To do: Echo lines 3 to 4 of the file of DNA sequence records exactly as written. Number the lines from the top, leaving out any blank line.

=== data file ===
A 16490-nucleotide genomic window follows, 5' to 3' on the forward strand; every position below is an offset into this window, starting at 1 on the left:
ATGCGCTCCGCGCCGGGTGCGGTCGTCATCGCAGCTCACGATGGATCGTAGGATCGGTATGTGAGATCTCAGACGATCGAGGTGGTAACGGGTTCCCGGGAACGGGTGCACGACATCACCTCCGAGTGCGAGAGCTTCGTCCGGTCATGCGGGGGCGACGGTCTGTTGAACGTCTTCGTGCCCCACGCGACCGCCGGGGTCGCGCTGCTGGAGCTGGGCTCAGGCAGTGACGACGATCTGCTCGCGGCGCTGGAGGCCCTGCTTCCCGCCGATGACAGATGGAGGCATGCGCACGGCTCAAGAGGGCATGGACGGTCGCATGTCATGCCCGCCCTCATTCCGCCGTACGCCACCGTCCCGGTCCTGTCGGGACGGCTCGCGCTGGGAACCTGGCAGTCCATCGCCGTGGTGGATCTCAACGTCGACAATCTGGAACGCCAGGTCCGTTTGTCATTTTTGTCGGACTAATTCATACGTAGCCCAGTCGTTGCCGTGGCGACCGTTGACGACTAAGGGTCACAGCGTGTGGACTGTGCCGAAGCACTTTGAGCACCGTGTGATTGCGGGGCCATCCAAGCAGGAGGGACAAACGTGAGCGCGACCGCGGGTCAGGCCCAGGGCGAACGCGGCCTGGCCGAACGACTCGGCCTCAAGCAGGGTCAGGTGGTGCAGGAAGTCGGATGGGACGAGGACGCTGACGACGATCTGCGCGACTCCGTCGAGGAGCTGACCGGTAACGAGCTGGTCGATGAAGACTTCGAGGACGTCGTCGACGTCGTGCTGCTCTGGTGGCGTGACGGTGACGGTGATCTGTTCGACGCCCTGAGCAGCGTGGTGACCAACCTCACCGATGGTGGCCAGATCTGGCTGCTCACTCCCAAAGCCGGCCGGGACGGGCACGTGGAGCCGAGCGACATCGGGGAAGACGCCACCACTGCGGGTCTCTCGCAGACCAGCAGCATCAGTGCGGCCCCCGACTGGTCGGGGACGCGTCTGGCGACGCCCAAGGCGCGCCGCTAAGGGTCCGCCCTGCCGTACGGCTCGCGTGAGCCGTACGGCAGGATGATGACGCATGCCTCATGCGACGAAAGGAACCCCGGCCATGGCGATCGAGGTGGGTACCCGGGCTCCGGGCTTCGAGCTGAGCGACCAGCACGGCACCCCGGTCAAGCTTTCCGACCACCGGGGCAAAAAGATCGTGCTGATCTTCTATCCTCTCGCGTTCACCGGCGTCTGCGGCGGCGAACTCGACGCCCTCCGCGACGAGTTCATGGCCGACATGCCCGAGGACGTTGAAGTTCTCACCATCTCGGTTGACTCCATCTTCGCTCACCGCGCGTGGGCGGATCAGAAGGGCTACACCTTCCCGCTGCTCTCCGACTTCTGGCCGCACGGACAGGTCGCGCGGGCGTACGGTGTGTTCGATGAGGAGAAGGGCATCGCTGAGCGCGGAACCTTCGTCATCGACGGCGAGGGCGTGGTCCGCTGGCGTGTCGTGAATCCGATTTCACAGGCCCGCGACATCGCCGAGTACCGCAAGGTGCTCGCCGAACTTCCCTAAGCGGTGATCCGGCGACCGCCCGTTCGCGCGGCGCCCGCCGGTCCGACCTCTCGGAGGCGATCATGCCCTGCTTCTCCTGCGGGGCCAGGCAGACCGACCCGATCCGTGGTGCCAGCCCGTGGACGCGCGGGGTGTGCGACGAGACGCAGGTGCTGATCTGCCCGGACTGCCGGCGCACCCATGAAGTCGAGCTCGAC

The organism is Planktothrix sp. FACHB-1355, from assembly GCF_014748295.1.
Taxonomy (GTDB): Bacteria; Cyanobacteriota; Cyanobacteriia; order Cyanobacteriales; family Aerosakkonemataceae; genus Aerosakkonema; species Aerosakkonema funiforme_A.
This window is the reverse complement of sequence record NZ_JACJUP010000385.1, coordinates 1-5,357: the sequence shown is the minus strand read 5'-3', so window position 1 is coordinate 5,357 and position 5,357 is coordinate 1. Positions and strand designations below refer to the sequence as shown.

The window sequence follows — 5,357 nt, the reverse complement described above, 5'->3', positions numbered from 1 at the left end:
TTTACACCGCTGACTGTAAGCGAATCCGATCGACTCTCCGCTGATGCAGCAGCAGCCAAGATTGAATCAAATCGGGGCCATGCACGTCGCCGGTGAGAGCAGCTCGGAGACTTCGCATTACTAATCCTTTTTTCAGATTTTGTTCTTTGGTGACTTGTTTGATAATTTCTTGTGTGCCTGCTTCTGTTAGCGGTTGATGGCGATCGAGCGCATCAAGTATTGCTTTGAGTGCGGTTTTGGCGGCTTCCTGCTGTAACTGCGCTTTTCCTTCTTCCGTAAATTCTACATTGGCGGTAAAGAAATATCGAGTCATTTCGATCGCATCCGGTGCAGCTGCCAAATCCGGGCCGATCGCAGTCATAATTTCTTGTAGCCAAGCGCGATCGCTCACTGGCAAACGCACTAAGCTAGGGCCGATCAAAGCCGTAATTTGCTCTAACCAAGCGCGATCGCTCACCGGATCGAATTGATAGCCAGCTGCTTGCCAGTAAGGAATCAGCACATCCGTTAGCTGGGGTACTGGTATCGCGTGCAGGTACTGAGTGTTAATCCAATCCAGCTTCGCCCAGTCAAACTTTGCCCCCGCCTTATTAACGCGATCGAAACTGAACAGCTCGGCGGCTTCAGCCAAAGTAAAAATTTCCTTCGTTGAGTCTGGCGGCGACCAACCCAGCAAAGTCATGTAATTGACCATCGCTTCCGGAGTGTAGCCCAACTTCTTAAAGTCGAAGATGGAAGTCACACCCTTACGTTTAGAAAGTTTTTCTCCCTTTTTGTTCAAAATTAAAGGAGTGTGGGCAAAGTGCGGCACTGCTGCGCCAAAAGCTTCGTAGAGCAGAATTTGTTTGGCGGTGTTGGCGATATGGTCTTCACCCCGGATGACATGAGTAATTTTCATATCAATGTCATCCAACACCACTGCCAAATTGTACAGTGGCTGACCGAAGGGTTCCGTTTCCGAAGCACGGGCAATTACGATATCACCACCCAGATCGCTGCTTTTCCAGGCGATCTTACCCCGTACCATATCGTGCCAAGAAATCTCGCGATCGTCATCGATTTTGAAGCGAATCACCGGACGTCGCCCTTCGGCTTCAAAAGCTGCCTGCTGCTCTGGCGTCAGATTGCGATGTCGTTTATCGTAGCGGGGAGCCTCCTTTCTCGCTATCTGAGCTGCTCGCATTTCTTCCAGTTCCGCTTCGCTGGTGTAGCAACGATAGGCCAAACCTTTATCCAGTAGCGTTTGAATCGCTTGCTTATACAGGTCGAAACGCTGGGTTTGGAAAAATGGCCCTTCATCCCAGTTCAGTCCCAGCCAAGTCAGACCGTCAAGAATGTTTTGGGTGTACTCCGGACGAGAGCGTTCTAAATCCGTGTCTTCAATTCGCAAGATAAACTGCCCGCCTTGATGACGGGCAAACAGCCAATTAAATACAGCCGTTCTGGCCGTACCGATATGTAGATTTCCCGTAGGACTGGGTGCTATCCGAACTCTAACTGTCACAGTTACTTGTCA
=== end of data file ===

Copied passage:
The organism is Planktothrix sp. FACHB-1355, from assembly GCF_014748295.1.
Taxonomy (GTDB): Bacteria; Cyanobacteriota; Cyanobacteriia; order Cyanobacteriales; family Aerosakkonemataceae; genus Aerosakkonema; species Aerosakkonema funiforme_A.